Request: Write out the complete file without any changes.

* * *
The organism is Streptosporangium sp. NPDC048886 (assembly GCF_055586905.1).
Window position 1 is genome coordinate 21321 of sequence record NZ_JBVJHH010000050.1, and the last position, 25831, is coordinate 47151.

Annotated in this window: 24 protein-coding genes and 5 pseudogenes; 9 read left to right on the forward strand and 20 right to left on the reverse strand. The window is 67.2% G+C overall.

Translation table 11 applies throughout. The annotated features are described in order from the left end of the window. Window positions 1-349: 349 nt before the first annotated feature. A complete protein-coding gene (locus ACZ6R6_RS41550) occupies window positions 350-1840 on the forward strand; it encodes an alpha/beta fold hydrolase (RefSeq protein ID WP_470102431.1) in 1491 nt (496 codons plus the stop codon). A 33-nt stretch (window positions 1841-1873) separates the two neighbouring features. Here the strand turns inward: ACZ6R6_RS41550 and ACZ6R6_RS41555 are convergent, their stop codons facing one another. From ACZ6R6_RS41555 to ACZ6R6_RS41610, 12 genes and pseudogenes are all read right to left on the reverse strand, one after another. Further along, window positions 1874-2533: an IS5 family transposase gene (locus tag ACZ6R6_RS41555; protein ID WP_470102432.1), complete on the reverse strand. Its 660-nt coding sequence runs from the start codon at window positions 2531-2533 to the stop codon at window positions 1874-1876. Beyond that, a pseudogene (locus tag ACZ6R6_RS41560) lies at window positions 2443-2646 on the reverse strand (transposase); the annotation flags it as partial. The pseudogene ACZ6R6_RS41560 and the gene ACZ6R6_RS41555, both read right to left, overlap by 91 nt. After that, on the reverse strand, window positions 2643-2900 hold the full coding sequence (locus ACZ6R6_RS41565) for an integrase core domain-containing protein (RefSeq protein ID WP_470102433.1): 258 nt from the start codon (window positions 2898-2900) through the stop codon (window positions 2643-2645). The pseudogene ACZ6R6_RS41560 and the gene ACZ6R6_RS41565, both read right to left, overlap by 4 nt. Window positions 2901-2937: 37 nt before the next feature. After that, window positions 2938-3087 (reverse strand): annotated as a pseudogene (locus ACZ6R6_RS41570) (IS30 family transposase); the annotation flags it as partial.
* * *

The organism is Streptosporangium sp. NPDC048886 (assembly GCF_055586905.1).
Window position 1 is genome coordinate 21321 of sequence record NZ_JBVJHH010000050.1, and the last position, 25831, is coordinate 47151.

Annotated in this window: 24 protein-coding genes and 5 pseudogenes; 9 read left to right on the forward strand and 20 right to left on the reverse strand. The window is 67.2% G+C overall.

Translation table 11 applies throughout. The annotated features are described in order from the left end of the window. Window positions 1-349: 349 nt before the first annotated feature. A complete protein-coding gene (locus ACZ6R6_RS41550) occupies window positions 350-1840 on the forward strand; it encodes an alpha/beta fold hydrolase (RefSeq protein ID WP_470102431.1) in 1491 nt (496 codons plus the stop codon). A 33-nt stretch (window positions 1841-1873) separates the two neighbouring features. Here the strand turns inward: ACZ6R6_RS41550 and ACZ6R6_RS41555 are convergent, their stop codons facing one another. From ACZ6R6_RS41555 to ACZ6R6_RS41610, 12 genes and pseudogenes are all read right to left on the reverse strand, one after another. Further along, window positions 1874-2533: an IS5 family transposase gene (locus tag ACZ6R6_RS41555; protein ID WP_470102432.1), complete on the reverse strand. Its 660-nt coding sequence runs from the start codon at window positions 2531-2533 to the stop codon at window positions 1874-1876. Beyond that, a pseudogene (locus tag ACZ6R6_RS41560) lies at window positions 2443-2646 on the reverse strand (transposase); the annotation flags it as partial. The pseudogene ACZ6R6_RS41560 and the gene ACZ6R6_RS41555, both read right to left, overlap by 91 nt. After that, on the reverse strand, window positions 2643-2900 hold the full coding sequence (locus ACZ6R6_RS41565) for an integrase core domain-containing protein (RefSeq protein ID WP_470102433.1): 258 nt from the start codon (window positions 2898-2900) through the stop codon (window positions 2643-2645). The pseudogene ACZ6R6_RS41560 and the gene ACZ6R6_RS41565, both read right to left, overlap by 4 nt. Window positions 2901-2937: 37 nt before the next feature. After that, window positions 2938-3087 (reverse strand): annotated as a pseudogene (locus ACZ6R6_RS41570) (IS30 family transposase); the annotation flags it as partial.